Volcán Wolf is the highest peak in the Galapagos Islands and is situated on Isabela Island and reaches 1,707 m (5,600 ft). It is a shield volcano with a characteristic upturned soup bowl shape. The volcano was named after Theodor Wolf a German geologist who studied the Galapagos Islands in the 19th century, Wolf Island in the north of the Galapagos is also named after him. Its height makes Wolf Volcano an "ultra prominent peak", which is a peak with a topographic prominence of over 1500m.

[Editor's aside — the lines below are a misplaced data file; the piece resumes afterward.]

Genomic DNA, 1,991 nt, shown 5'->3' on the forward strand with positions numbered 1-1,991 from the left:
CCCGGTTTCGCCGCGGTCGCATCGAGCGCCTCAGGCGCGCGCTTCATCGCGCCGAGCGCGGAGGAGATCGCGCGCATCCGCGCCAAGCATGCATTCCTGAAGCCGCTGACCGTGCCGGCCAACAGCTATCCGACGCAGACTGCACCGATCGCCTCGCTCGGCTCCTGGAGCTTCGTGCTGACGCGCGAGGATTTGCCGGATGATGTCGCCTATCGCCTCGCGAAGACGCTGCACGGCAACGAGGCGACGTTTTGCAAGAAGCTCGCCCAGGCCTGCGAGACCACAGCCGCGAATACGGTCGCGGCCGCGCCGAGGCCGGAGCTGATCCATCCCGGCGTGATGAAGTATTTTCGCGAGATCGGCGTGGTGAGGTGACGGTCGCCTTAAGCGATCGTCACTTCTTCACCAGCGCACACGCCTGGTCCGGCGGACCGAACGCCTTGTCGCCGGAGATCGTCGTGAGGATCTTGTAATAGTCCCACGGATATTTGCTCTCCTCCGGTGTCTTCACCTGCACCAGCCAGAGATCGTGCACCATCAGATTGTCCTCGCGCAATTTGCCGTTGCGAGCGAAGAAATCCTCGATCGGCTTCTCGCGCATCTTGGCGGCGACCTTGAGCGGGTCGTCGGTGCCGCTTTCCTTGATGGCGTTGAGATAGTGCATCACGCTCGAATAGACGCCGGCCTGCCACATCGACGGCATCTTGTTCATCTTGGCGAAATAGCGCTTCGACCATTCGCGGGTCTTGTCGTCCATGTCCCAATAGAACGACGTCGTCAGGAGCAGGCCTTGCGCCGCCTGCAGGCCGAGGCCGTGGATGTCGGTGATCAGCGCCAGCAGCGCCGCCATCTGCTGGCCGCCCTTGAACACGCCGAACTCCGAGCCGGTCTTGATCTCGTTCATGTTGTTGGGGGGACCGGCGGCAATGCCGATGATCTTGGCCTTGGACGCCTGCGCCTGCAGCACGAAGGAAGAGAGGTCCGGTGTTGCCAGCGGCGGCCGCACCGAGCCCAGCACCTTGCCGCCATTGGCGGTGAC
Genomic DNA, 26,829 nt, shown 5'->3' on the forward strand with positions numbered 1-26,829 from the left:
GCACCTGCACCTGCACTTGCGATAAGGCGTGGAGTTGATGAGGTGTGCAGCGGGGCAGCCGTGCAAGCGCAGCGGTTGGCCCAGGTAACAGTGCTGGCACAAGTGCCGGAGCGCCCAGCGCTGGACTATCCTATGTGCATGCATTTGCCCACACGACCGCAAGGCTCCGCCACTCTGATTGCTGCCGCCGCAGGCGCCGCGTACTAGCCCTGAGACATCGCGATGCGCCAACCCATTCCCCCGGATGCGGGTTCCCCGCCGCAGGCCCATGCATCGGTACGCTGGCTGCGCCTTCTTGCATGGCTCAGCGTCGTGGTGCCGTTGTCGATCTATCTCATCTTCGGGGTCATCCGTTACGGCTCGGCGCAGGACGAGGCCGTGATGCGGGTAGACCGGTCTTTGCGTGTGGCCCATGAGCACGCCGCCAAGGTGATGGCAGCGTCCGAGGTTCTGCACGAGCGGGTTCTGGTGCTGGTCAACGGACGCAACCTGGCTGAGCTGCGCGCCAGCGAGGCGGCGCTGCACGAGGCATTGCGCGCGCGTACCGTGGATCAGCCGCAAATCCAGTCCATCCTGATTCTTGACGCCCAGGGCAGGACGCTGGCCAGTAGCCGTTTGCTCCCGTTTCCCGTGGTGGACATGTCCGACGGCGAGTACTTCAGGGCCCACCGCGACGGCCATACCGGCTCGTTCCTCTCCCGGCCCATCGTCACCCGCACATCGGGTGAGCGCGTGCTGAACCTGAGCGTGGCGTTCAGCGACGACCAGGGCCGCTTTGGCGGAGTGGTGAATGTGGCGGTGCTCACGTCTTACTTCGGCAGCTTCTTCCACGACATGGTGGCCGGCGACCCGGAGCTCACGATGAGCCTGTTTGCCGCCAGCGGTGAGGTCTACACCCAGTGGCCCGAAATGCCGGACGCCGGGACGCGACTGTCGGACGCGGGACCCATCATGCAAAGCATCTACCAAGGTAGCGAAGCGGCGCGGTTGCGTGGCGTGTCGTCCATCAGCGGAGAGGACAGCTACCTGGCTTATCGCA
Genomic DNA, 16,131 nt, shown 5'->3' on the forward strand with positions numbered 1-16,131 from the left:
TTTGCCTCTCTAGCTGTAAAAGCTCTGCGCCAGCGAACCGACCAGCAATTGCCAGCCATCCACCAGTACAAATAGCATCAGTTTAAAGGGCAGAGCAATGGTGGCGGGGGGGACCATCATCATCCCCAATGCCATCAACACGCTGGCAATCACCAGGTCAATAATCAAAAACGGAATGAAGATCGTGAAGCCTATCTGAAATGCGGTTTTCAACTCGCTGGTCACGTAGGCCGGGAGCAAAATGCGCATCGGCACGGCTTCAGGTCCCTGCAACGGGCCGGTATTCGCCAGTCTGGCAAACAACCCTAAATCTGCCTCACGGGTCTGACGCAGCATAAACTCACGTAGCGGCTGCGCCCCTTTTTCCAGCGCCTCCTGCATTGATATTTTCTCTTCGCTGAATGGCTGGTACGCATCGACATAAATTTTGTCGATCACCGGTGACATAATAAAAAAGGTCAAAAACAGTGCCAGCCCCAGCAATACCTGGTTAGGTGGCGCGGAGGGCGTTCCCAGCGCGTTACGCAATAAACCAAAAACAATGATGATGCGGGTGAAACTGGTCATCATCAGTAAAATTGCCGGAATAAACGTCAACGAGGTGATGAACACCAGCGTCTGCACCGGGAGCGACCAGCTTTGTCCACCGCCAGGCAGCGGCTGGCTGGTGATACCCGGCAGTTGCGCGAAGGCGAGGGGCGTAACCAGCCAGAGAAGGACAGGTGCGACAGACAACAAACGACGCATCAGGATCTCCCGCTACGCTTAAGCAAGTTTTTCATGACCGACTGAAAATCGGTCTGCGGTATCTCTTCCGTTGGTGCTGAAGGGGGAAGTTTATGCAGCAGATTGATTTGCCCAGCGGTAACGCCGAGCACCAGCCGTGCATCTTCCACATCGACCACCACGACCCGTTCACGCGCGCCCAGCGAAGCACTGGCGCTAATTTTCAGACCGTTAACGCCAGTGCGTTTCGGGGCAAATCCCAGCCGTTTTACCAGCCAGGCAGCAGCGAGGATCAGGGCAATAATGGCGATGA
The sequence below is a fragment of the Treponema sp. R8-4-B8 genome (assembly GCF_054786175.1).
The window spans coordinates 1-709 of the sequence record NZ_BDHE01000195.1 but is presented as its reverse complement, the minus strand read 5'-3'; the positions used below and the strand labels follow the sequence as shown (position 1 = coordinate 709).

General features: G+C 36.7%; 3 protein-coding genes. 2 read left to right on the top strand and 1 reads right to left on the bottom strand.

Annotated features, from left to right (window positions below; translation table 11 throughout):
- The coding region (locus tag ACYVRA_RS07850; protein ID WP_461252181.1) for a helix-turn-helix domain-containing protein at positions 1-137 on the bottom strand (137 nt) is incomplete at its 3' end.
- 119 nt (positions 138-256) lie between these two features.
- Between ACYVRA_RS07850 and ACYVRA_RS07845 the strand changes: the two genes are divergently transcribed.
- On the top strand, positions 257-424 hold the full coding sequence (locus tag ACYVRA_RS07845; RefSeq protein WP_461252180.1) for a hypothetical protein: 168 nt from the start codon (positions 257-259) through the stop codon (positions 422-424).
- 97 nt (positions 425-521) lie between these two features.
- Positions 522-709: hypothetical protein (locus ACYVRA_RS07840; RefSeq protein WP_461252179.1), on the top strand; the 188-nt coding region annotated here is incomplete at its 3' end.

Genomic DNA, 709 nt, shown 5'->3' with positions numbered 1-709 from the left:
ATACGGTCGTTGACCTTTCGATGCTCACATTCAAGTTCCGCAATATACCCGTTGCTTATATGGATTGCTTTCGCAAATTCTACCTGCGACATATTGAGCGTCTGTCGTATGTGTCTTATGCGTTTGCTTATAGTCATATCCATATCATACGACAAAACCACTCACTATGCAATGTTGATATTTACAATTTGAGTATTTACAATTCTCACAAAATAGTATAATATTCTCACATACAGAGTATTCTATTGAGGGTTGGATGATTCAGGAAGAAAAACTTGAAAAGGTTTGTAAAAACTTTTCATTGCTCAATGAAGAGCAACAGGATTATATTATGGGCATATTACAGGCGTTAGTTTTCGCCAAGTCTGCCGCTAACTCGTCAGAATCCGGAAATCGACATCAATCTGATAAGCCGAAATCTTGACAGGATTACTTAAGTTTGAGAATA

The Galapagos Islands are believed to be formed from a mantle plume which creates a hotspot of volcanic activity away from plate boundaries where islands then form, similar to process that has created the Hawaiian islands. This plume stays in place while the Nazca plate moves above it, the relative movement of this plate is 91 degrees. The oceanic plate under Wolf Volcano is believed to be only 10 million years old and the volcano is estimated it to be less than half a million years old.